The NBN RSP you choose won’t make much difference in terms of your bandwidth and service stability as all RSP’s need to meet a minimum standard. Some RSP’s may not opt to sell all speed tiers, so you may wish to check out the competition if one RSP will not sell the plan you want. They all have the same “coverage” and the RSP you select won’t change the technology used to connect you to the NBN network.

Some RSP’s may oversell their network more than others that may cause congestion during peak times but most users will not notice the difference.

The main difference between RSP’s is price, data caps and customer service.

My preference is Aussie Broadband as all their customer support are based in Australia rather than overseas. They also have a great app that allows for running diagnostics on demand which can be used to troubleshoot your connection if you suspect there may be issues.

Note that if you’re having internet issues your RSP is often not to blame. If there is a connection issue outside of your home it’s often NBN infrastructure to blame. You will need to raise the issue with your RSP who will then sort it out with the NBN on your behalf.

If you’re interested in signing up for the NBN with Aussie Broadband I have a referral code that can save you $50.

As a disclaimer I also get credit towards my bill for each referral.

Click the link below:

Sign up for Aussie Broadband

Or enter the referal code during sign up when prompted:


Is your computer slow? You may need to upgrade to an SSD

Solid State Drives (SSD’s) are a relatively new storage technology. SSD’s started to become common in consumer devices in 2011. Unfortunately, many computers today still don’t include them as standard to cut costs despite SSD’s offering perhaps the biggest performance increase for computers in the past 2 decades.

Solid State Drives are much, much faster than Hard Disk Drives. HDD’s are a mechanical device. This means they generate heat, noise and vibrations.

Hard Disk Drives have a number of platters that spin at high speeds while a head reads the data on the disk, kind of similar to an old vinyl record. There is little room for error in the mechanics, as this head floats on a tiny pocket of air above the disk, only a few nanometres apart. Even a particle of smoke between the head and platter could cause a collision and loss of data.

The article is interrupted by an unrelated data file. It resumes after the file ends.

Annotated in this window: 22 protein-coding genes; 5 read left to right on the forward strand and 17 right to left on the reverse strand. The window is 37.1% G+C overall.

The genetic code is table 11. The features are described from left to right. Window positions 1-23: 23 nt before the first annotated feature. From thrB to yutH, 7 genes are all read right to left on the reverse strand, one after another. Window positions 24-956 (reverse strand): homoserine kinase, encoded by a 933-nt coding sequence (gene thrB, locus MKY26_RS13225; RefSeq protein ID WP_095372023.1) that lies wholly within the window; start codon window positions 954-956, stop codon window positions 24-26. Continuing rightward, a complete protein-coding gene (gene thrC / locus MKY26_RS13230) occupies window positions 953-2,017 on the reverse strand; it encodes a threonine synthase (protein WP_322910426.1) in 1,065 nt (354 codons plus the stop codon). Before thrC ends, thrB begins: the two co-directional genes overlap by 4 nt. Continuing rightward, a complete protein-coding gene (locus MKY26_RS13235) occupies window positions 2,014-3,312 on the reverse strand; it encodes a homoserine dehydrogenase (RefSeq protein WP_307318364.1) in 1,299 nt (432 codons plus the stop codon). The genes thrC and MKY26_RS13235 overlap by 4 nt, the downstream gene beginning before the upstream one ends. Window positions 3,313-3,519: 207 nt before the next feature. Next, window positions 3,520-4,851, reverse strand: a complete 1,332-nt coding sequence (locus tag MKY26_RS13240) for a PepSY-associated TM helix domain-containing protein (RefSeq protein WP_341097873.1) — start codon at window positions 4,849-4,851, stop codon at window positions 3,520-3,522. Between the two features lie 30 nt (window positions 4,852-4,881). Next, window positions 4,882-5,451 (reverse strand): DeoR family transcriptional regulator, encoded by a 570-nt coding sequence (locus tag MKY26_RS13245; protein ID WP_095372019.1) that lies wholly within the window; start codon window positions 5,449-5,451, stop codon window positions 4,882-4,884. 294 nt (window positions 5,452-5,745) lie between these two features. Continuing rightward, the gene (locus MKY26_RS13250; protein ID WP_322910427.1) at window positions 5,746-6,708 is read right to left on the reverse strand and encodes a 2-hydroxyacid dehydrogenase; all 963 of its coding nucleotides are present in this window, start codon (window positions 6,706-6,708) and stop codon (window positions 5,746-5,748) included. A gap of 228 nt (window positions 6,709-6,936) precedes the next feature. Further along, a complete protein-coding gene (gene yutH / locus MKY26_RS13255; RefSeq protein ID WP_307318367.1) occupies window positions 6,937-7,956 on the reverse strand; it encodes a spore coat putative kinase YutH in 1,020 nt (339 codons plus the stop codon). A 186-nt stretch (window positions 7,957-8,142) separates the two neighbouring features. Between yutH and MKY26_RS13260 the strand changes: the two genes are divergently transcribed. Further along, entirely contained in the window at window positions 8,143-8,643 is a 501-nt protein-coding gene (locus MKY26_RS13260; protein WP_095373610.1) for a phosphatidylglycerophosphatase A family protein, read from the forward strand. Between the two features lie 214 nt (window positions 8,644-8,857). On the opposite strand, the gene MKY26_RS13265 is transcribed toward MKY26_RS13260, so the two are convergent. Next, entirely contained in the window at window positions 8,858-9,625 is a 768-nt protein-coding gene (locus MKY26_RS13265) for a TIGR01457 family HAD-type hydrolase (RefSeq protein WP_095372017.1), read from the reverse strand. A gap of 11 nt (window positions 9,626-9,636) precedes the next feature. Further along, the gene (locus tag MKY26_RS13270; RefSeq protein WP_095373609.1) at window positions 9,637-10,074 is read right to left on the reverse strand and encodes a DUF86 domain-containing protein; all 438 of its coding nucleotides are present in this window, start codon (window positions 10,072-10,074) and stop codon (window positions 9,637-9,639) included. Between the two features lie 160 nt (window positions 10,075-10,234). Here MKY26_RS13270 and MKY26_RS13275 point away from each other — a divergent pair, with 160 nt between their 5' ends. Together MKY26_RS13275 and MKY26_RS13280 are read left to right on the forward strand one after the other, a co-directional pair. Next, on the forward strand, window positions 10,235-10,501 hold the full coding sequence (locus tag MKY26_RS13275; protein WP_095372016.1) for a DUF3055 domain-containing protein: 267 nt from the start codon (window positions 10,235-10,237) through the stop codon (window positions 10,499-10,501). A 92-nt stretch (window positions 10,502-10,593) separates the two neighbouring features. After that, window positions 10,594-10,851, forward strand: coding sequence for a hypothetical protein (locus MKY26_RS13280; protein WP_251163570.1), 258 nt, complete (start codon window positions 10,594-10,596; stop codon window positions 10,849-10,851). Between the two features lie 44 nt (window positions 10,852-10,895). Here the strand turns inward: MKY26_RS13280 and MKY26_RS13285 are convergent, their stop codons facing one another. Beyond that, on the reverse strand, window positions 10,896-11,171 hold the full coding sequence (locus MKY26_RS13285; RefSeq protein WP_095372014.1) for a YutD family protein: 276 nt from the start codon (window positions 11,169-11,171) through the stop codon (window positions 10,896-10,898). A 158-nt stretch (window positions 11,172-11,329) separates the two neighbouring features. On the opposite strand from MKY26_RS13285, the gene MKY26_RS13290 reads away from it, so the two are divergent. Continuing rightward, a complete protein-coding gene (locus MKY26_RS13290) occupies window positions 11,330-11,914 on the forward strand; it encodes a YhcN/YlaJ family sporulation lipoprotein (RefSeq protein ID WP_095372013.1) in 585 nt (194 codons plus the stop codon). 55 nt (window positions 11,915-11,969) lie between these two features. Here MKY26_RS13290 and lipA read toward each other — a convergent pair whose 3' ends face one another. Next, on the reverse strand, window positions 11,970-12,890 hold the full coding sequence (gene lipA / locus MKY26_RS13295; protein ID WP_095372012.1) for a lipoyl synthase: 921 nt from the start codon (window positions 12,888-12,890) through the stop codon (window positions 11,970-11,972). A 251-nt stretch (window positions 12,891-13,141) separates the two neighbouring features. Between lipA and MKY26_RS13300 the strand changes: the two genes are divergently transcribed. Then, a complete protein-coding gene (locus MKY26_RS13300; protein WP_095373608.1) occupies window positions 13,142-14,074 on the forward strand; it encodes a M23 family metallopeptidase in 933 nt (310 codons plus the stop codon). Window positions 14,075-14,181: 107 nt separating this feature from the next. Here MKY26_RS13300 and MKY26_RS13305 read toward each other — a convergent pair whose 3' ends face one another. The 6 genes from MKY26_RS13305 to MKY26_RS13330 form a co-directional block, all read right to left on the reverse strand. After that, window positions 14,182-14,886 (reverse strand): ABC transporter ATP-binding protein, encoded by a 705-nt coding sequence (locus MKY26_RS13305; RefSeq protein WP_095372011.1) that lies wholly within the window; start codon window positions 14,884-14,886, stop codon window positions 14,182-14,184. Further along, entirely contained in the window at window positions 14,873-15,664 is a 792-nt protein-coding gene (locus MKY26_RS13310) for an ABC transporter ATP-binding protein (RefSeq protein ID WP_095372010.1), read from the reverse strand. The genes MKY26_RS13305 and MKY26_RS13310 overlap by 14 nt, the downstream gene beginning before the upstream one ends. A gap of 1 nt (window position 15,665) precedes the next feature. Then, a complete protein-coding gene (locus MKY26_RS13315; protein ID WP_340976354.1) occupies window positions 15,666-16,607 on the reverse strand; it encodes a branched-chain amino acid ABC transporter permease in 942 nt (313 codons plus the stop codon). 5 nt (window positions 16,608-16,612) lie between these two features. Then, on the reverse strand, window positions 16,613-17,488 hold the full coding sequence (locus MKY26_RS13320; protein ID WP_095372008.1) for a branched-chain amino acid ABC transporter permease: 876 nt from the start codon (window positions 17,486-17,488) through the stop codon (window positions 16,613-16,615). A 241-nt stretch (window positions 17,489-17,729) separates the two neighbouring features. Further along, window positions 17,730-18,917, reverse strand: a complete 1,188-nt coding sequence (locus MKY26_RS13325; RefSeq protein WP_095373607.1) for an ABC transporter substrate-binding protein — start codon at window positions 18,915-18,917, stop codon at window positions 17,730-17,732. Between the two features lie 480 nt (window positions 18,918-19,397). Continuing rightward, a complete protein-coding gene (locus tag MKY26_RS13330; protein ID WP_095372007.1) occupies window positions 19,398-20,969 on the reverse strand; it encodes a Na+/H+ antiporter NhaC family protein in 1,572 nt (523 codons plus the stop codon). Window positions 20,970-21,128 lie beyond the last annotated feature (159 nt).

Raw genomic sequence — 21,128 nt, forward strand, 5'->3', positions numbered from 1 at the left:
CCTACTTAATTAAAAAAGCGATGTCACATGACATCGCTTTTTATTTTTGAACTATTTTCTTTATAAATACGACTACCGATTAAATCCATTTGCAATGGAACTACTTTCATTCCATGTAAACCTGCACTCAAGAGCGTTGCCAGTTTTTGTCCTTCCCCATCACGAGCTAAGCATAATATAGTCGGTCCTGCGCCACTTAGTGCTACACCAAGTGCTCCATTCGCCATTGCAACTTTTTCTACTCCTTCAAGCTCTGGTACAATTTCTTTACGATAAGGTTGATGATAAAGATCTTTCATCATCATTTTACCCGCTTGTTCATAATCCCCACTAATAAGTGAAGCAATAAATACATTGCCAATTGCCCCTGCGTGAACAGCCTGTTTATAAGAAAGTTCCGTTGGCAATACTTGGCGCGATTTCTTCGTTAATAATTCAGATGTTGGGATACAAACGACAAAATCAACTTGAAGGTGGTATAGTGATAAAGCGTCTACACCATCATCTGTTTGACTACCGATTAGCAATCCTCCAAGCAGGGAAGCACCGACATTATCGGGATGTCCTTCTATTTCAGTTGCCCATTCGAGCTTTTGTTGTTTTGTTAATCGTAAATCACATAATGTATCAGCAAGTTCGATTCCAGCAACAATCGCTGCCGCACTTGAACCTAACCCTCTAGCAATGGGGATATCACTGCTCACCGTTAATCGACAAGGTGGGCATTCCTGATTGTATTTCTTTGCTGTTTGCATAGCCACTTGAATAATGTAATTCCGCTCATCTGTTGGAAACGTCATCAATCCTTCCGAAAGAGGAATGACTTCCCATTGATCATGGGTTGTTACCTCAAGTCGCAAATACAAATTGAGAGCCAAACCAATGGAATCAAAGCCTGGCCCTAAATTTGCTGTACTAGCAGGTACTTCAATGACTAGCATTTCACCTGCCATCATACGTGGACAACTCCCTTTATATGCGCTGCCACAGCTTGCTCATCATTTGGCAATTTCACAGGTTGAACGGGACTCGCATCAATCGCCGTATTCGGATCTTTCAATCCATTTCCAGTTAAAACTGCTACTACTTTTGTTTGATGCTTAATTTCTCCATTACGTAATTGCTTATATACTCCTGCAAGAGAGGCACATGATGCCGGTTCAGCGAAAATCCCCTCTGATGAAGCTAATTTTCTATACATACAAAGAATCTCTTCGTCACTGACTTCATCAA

Solid State Drives are a non-mechanical part, as the name suggests. Because there is no need for a head to have to physically move as the disk spins, this means it can access data much faster… Roughly 10-20x’s faster!

If your computer is running off a HDD, you may notice it’s very slow, especially if this computer originally ran Windows 7 and has been upgraded to Windows 10. Windows 10 likes to access the HDD a lot which means while you may not be copying a lot of data, the HDD is still being read from constantly causing a bottleneck in performance.

If your computer is slow and it’s only a few years old, it’s probably time to retire the old Hard Disk Drive and upgrade to a Solid State Device. The process to upgrade is easy and won’t brake the bank.

Call us today if you’d like to learn more!

End of Financial Year 2018

End of Financial Year is almost here!

Perhaps it’s time to upgrade that old dusty computer on your desk that takes 5 minutes to turn on each morning and opening that email attachment takes longer than making yourself a coffee.

If you’ve had enough of your slow [insert major computer brand here], maybe it’s time for a change…

Enquire today about our premium custom built computers. We’re putting the ‘personal’ back into Personal Computers, with computers built specifically for your needs and budget.

Enjoy doing your work on a PC made from premium computer components with friendly local support!

If you’d like more information give us a call and we’ll be happy to help you out.

(02) 4567 8407

Christmas is coming – Why you should buy a desktop over a laptop

Christmas is coming…

That means thousands of Australian’s will wake up on Christmas morning and unwrap their shiny new laptop (AKA: Notebook computer) – or perhaps one of those new fancy All-In-One (AIO) computers with a touch screen.

Unfortunately in a few years many of these will end up in landfill.

This isn’t to say that all laptops and AIO’s are horrible, but we need to realistic.

When you go from THIS:




It’s obvious that a lot of compromises must be made.

A laptop is trying to give you performance similar to a desktop in a package less than 1/10th the size!